Also, not all motherboard PCIe lanes are dedicated. For example, the Intel Z490 chipset has 24 PCIe lanes. Most of these are reserved for other critical components including SATA, USB ports, built in LAN Card, PCI bridge etc. Only a few remaining PCIe Lanes are user accessible in the shape of an x4 and a couple of x1 slots on the motherboard.
Again, how many lanes you have available from the motherboard chipset all depends upon how it is configured i.e how many SATA ports it has, how many M.2 slots it has, does it have WiFi card built in or not etc.
Image: Intel Z490 Chipset with a single DMI link which accounts for a single x4 slot.
The following tables show the amount of PCIe lanes as found on different popular motherboard chipsets today.
- 12 x v4.0
- 16 x v3.0
- 12 x v4.0
- 12 x v3.0
(Minus overclocking Support)
- 6 x v4.0
- 8 x v3.0
- 12 x v3.0
|B460||16||Mid Range /
|B560||12||Mid Range /
Also Read: Why is a Motherboard Important?
PCIe Version and the Impact on Transfer Speeds
The version of the PCIe has a huge impact on how fast the transfer speed for each PCIe lane is.
Every subsequent PCIe veneration doubles the transfer speed per lanes compared to the previous version.
For example PCIe V2.0 is twice as fast as the PCIe V1.0. Similarly, PCIe V3.0 is twice as fast as PCIe V2.0. So on an so forth.
PCIe generation is one of the critical aspect that determines the performance of your PC. A newer version of PCIe can support newer and faster cards.
For instance, an NVMe SSD built for PCIe V4.0 is twice as fast in both read and write speed compared to the same built for PCIe V3.0. Compare Samsung 970 Pro (PCIe v3.0 SSD) vs Samsung 980 Pro (PCIe v4.0 SSD). The former has 3500 MB/s read speed, the later has 7000 MB/s read speed.
In order to cater to higher speeds of the newer version of PCIe, a new and a faster processor is required. For example, the newer 3000 series AMD Ryzen processors supports PCIe v4.0. The older 2000 series AMD Ryzen processors do not.
Also Read: How to Check How Many PCIe Slots Do I Have?
Does the Version of PCIe Have an Impact on the GPU Performance? – PCIe 4.0 vs 3.0
TechSpot conducted a thorough study on the impact of PCIe v4.0 vs v3.0 on several games.
The used the NVIDIA RTX 3080 for this purpose – one of the flagship GPU with some of the highest bandwidth requirement.
Here is there conclusion:
In a nutshell, right now PCIe 4.0 does little to improve performance with the RTX 3080. It’s possible that could change with future games, but for now it’s a non-issue. – TechSpot.com
As such, with the current generation of GPUs and the game engines, there is little to no performance impact on either of the PCIe versions.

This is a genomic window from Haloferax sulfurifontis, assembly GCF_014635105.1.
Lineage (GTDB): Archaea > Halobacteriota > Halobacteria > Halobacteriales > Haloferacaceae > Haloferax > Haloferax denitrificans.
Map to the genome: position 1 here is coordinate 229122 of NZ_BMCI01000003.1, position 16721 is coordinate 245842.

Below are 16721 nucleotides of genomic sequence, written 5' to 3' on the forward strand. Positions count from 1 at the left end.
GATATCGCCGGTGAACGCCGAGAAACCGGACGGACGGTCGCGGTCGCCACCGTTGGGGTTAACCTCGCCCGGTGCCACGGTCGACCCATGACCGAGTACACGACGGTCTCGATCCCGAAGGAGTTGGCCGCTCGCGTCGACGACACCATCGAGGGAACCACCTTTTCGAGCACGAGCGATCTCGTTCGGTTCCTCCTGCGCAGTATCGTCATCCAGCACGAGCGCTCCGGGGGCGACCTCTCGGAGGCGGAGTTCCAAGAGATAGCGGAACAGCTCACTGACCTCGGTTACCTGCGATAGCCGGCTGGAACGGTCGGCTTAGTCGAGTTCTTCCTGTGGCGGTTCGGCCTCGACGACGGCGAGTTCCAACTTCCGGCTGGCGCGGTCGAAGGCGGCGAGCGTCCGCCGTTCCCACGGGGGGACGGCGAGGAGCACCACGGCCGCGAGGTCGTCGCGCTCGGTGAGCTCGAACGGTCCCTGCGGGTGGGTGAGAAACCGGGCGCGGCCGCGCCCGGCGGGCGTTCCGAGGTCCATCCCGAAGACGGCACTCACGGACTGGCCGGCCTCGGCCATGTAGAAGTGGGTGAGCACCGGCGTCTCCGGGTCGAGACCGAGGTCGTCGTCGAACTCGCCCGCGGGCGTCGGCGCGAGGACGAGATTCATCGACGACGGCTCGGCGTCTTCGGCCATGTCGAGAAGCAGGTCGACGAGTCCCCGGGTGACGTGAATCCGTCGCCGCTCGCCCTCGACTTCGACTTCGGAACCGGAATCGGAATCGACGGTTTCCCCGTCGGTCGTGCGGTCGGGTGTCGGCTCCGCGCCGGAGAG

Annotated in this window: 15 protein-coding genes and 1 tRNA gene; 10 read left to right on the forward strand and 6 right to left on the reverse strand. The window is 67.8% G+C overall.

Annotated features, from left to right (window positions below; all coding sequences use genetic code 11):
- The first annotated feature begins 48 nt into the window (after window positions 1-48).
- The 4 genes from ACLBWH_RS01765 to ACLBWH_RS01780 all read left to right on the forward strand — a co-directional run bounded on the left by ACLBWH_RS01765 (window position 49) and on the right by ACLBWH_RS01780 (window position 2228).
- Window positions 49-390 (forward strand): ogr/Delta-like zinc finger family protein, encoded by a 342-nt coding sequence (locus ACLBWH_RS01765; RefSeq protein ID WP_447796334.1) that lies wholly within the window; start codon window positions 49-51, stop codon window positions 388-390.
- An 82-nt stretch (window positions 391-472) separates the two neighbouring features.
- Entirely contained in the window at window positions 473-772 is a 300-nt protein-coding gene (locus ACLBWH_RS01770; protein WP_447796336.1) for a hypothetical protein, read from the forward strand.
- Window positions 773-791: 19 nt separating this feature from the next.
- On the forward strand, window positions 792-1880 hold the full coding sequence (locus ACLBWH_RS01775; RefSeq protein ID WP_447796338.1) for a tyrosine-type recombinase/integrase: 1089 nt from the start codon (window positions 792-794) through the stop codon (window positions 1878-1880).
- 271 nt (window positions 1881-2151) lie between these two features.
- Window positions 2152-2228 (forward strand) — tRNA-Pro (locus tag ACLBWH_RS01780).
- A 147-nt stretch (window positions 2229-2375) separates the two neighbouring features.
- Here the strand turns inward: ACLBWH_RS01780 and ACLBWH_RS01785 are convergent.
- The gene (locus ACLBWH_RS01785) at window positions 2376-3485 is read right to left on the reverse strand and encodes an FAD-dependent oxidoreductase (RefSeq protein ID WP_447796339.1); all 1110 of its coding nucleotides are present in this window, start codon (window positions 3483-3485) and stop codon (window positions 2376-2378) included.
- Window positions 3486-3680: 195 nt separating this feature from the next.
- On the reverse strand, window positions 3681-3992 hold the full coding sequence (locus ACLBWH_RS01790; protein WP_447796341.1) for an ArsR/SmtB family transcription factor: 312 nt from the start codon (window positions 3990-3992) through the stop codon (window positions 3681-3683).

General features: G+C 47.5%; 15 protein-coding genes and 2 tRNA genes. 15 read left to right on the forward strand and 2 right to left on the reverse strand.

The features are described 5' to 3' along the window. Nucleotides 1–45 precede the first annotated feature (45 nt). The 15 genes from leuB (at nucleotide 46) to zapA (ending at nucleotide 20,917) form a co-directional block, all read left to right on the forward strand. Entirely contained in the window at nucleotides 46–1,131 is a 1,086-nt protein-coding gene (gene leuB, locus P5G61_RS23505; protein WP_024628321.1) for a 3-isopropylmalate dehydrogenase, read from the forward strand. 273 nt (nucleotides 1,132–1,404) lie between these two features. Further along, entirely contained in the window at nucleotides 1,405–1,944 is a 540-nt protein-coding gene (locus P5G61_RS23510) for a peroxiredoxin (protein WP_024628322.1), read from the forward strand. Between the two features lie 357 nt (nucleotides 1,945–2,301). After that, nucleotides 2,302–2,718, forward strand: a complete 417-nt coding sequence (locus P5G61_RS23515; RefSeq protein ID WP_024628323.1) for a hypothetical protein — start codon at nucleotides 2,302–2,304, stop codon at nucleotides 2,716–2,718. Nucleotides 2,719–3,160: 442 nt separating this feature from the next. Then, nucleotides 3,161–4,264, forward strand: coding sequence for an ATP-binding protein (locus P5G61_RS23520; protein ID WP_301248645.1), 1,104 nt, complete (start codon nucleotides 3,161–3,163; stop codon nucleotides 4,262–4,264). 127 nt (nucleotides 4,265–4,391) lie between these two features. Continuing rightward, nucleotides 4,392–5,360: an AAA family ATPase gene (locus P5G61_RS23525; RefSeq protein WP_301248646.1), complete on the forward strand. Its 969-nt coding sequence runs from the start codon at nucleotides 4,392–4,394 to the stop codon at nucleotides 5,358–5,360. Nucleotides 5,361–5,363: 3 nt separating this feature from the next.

You Can Have Different PCIe Versions on the Same Motherboard
Even on the same motherboard, you can have PCIe slots conforming to different PCIe version.
For instance, you can have the slot connected to the CPU lanes conforming to PCIe v4.0 and the slots connected to Motherboard Chipset Lanes conforming to PCIe 3.0 lanes.
This is all determined the by the motherboard chipset. The following ROG B550 Strix Motherboard has the primary x16 slot conforming to PCIe v4.0 and the rest of the chipset connect slots conforming to Version 3.0
PCIe Slot Configuration (x1, x2, x4 and x16) and Their Corresponding Lanes
PCIe slot configuration is offered in x1, x4, x8, and x16 sizes.
The number after the x prefix DOES NOT always indicate the amount of PCIe lanes the slot has, particularly in the case of x16. More on this below.
x1 PCIe Slot
This configuration has just one lane. This is used for low demanding devices like sound cards or network cards.
x4 PCIe Slot
This one has four lanes, so quadruple the number of lanes compared to the x1 slot.
This is used for moderately demanding expansion cards like NVMe Expansion cards, 4k video capture cards etc.
Note than an x4 slot on a motherboard has the same size an x16 slot. Therefore, just by simply looking at the slot, you cannot judge how many lanes it has.
Take for instance the motherboard above, the second PCIe x16 slot is in fact an x4 slot. Hence, it is ONLY suited for cards that require 4 lanes such as 10G network cards, 4K video capture cards etc.
x16 PCIe Slot
The x16 slot is the most confusing to understand. As mentioned and seen above, the “16” here does not always indicate the lane count the slot has. Instead, this only refers to the size of the slot.
If your motherboard only has a single x16 slot, it will almost definitely have 16 lanes.
If you have multiple x16 slots, then the top x16 slot is the primary x16 slot with 16 lanes is almost always used by the graphics cards.
If your motherboard has multiple x16 slots, then you need to refer to the manual because some x16 slots are hardwired to only 8 or even just 4 lanes.
x8 PCIe Slot
X8 PCIe Slot is often found on motherboards designed for dual graphics cards. So if you plan to build an NVIDIA SLI system or AMD Crossfire system with two graphics card, then an you will need to have an x8 slot on your board.
An x8 slot also has the same physical size an x16 slot, but it has half the lanes.
GPUs from both AMD and NVIDIA ideally require 16 lanes, however, they can also work on 8 lanes well for the purpose of SLI and Crossfire configuration.
More on this in the section below:
Also Read: Can You Plug A PCIe X1 Into an X16 Slot?
Note on SLI and CrossFire Lane Requirement and Configuration
Recall from earlier that you do not have unlimited PCIe lanes. Therefore, your overall build depends highly upon the availability of dedicated PCIe lanes.
NVIDIA SLI requires at least x8 bandwidth or 8 PCIe lanes for each card. AMD Crossfire, however, can work with 4 PCIe lanes.
To clear this point, let us look at an example:
The motherboard above has a total of THREE PCIe slots with the PHYSICAL size of an X16. (Two silver ones and one black at the bottom)